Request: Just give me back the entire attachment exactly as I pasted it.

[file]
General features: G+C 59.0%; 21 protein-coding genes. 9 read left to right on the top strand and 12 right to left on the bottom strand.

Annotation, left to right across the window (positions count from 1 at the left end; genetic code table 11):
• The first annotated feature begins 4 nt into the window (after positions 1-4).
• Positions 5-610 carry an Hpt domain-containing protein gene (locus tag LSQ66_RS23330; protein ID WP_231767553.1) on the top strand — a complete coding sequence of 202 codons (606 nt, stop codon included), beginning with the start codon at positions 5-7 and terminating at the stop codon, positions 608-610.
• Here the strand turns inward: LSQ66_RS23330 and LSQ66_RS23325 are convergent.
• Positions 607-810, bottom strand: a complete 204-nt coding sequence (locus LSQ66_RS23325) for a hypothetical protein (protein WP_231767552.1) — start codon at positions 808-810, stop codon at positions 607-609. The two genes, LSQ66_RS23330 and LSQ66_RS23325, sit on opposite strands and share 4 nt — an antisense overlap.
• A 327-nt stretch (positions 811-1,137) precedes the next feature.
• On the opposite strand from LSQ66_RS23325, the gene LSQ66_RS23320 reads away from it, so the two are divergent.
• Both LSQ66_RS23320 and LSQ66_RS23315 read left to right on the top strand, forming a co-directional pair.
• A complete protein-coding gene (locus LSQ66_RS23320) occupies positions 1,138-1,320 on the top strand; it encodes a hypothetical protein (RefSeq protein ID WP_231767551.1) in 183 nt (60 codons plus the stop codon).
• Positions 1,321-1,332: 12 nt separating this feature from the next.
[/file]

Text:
General features: G+C 59.0%; 21 protein-coding genes. 9 read left to right on the top strand and 12 right to left on the bottom strand.

Annotation, left to right across the window (positions count from 1 at the left end; genetic code table 11):
• The first annotated feature begins 4 nt into the window (after positions 1-4).
• Positions 5-610 carry an Hpt domain-containing protein gene (locus tag LSQ66_RS23330; protein ID WP_231767553.1) on the top strand — a complete coding sequence of 202 codons (606 nt, stop codon included), beginning with the start codon at positions 5-7 and terminating at the stop codon, positions 608-610.
• Here the strand turns inward: LSQ66_RS23330 and LSQ66_RS23325 are convergent.
• Positions 607-810, bottom strand: a complete 204-nt coding sequence (locus LSQ66_RS23325) for a hypothetical protein (protein WP_231767552.1) — start codon at positions 808-810, stop codon at positions 607-609. The two genes, LSQ66_RS23330 and LSQ66_RS23325, sit on opposite strands and share 4 nt — an antisense overlap.
• A 327-nt stretch (positions 811-1,137) precedes the next feature.
• On the opposite strand from LSQ66_RS23325, the gene LSQ66_RS23320 reads away from it, so the two are divergent.
• Both LSQ66_RS23320 and LSQ66_RS23315 read left to right on the top strand, forming a co-directional pair.
• A complete protein-coding gene (locus LSQ66_RS23320) occupies positions 1,138-1,320 on the top strand; it encodes a hypothetical protein (RefSeq protein ID WP_231767551.1) in 183 nt (60 codons plus the stop codon).
• Positions 1,321-1,332: 12 nt separating this feature from the next.